The game introduces a new gameplay wrinkle in the form of some simple platforming, allowing you to control the character in very short flight segments, like piloting a jetpack past very large floating heads(!), or in a ship making your escape. But don’t worry, Team Shuriken knows what you came for, and gives you a handful of ladies to ogle between your various ‘flights’ and navigational choices.

Not that you’ll need to set aside a huge amount of time to see it all. A half-hour of clicking through / guesswork, and you’ll arrive at the all-but-guaranteed setup for the sequel (er… an invitation to propagate the human race). I’ve said that Shuriken’s text adventure games have been approaching decent for some time, but Venus Explorer‘s brevity and hit-or-miss adventuring take that goodwill back a step. Even so, some of us can still appreciate the animation work and the effort. The rest will appreciate the boobs.

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Review on Indie Gamer Chick


  1. Save for the first instance you encounter one of the ladies, when you’ll flashback to the kid at his desk going full-horndog. Team Shuriken knows its audience well. 

REVIEW: Uncraft Me 2

Tits on the box. Whatever else you want to add, fine, but, tits prominently displayed on the box.’ This has to be Team Shuriken’s only suggestion at the meeting when coming up with the box art for its games. Not that I’ve got a better route. It’s lewd shrewd business sense. If the breasts ain’t broke, don’t fix them. I’m taking liberties with a popular expression, yes, but it’s certainly the developer’s mantra. Uncraft Me 2 ($2.99) picks up right where the original left off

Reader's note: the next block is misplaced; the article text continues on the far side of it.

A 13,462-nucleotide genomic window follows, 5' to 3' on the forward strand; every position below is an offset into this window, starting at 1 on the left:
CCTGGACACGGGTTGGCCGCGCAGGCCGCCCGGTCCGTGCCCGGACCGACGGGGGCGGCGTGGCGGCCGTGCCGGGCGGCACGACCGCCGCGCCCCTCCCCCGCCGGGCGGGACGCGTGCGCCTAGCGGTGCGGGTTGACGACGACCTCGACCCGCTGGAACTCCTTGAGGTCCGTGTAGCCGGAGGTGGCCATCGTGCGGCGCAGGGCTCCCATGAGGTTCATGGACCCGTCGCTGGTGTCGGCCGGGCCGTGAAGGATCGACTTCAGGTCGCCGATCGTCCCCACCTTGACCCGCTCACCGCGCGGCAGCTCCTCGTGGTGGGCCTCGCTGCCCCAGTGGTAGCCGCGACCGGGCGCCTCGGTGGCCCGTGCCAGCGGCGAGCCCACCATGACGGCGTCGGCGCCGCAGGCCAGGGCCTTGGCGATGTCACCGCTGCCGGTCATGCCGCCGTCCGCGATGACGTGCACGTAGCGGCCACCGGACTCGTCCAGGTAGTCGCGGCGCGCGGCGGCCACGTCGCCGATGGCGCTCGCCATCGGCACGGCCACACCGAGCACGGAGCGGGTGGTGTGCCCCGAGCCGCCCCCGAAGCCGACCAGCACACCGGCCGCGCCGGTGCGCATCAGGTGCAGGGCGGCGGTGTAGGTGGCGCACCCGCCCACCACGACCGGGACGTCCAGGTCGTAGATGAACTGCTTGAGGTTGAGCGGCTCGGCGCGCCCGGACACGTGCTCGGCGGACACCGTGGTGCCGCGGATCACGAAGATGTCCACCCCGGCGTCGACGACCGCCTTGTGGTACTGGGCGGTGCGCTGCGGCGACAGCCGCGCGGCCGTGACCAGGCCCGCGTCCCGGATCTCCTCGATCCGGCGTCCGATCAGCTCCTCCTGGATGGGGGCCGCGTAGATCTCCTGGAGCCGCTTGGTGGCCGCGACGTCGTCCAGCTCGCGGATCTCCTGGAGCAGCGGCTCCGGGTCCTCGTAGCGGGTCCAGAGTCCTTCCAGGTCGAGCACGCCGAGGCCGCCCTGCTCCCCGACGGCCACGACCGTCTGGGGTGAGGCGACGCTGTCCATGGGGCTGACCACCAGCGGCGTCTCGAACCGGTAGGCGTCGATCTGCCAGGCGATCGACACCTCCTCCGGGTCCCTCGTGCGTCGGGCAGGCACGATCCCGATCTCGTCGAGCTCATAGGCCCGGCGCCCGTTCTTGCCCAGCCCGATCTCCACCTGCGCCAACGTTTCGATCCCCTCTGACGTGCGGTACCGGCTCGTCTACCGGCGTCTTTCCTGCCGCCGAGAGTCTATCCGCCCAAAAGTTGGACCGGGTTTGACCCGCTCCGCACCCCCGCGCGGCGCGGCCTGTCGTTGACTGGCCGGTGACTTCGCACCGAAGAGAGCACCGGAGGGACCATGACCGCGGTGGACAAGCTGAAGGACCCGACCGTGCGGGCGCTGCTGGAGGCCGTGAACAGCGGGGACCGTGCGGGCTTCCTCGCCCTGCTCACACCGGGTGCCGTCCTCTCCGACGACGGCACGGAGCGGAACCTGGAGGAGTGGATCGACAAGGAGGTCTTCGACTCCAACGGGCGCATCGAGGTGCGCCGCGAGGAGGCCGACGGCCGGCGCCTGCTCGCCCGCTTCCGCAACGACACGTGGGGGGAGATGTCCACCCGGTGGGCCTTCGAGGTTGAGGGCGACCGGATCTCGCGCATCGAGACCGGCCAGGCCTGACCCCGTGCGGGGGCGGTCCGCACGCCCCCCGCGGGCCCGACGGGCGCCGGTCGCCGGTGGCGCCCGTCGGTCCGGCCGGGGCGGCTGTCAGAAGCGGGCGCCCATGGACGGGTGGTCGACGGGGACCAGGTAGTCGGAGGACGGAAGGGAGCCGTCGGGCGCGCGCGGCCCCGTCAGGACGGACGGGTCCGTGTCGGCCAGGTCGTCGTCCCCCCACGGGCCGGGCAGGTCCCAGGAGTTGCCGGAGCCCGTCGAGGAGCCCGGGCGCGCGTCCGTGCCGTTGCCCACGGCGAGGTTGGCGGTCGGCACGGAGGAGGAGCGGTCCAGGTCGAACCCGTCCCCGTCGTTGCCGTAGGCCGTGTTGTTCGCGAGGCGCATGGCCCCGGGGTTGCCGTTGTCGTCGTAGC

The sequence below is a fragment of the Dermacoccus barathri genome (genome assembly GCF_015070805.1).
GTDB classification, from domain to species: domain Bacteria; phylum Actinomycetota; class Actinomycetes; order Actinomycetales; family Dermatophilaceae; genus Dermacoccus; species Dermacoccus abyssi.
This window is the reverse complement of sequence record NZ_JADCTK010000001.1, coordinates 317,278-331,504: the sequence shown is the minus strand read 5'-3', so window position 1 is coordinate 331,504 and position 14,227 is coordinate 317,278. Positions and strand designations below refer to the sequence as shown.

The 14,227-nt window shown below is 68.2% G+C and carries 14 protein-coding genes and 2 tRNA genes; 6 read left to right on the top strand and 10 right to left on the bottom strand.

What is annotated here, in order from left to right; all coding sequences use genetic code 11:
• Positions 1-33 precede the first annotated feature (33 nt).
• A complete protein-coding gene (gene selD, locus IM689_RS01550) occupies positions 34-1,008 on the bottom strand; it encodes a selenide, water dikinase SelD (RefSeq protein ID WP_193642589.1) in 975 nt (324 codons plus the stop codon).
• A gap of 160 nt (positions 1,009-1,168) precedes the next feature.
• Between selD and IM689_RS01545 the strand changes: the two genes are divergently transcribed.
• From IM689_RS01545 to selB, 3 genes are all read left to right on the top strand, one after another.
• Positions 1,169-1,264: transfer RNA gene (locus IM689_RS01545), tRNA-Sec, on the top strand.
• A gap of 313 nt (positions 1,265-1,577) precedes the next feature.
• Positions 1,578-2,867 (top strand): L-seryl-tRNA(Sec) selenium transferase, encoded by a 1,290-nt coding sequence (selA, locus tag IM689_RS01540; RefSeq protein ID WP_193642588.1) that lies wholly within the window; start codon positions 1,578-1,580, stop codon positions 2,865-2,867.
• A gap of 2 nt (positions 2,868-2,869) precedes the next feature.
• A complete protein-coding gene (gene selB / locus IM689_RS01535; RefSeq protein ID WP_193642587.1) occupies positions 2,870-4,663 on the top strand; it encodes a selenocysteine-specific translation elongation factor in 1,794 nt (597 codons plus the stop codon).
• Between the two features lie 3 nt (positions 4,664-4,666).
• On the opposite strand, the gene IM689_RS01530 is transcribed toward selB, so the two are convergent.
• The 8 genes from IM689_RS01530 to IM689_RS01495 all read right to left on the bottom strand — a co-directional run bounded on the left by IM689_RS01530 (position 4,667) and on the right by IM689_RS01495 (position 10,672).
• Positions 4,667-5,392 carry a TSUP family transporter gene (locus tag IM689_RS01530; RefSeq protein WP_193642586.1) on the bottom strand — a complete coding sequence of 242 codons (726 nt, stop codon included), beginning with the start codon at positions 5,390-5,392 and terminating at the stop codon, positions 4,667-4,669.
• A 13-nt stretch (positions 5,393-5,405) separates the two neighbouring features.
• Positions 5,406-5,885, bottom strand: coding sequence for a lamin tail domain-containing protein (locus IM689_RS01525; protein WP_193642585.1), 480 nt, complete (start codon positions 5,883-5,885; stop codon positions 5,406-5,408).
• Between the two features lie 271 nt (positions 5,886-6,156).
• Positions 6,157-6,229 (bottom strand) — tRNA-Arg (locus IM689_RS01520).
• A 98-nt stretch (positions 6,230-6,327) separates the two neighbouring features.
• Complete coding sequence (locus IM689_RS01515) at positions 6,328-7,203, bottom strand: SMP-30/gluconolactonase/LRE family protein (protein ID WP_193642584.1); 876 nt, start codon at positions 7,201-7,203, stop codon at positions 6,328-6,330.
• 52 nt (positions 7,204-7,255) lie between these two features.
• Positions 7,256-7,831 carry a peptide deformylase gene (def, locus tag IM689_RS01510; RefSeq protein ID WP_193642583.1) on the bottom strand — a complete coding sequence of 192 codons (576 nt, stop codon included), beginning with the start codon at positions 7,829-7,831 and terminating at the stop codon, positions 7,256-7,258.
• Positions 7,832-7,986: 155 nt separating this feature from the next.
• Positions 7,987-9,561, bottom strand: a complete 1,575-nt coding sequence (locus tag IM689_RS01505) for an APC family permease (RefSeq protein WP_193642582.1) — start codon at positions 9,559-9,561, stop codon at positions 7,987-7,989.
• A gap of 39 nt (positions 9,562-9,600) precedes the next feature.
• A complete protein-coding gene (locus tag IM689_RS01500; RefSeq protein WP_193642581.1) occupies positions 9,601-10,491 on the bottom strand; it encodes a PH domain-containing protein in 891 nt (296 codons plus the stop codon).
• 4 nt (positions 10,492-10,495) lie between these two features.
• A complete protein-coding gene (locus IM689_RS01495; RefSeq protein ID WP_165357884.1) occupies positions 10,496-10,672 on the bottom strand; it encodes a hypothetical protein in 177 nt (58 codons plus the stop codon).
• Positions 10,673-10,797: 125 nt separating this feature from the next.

Uncraft Me - Screen

…somewhere between art and hentai, between a ridiculous premise but competent level design, continuing in ‘crafting’ its own successful brand of striptease platforming. The girls are Space Idols this time, leaving behind the princesses and kittens (!) that were patched into the first game (…you know, a lesser man would make a bad joke like ‘Now that’s a good-looking pussy right there!’. Glad I’m above such humor).

The game itself (or the ‘bonus content’ that comes with the girls, to some) is a solid platformer that continues to improve and evolve. Minus the copious skin, it’s good enough to stand on its own, and your jetpacking avatar is more than competent at navigating the timing-based perils. Each stage once again splits its hazards evenly, with manageable chickpoints (checkpoints) placed to soften the more difficult runs. New obstacles, like shooting air vents and areas of unlimited rocket fuel, give some new wrinkles to the gameplay, along with returning death-bringers like hot lava and timed laser traps, those consistent bastards.

Saving you from lacing the air with a string of increasingly-obscure and homemade profanity (a typical play session)Uncraft Me 2 has generously provided the swearing for you, sprinkling in a ‘Fuck!’ or some other colorful turn of phrase whenever you die. And you will die, as the sequel carries on the tradition of ending your life repeatedly as you jetpack, swerve, and claw your way to the top of each stage in search of that elusive, softcore bondage, almost-but-not-quite-nude Space Idol.

Uncraft Me - Screen2

One of the few screenshots without any skin— Wait, nevermind, crotch in the background.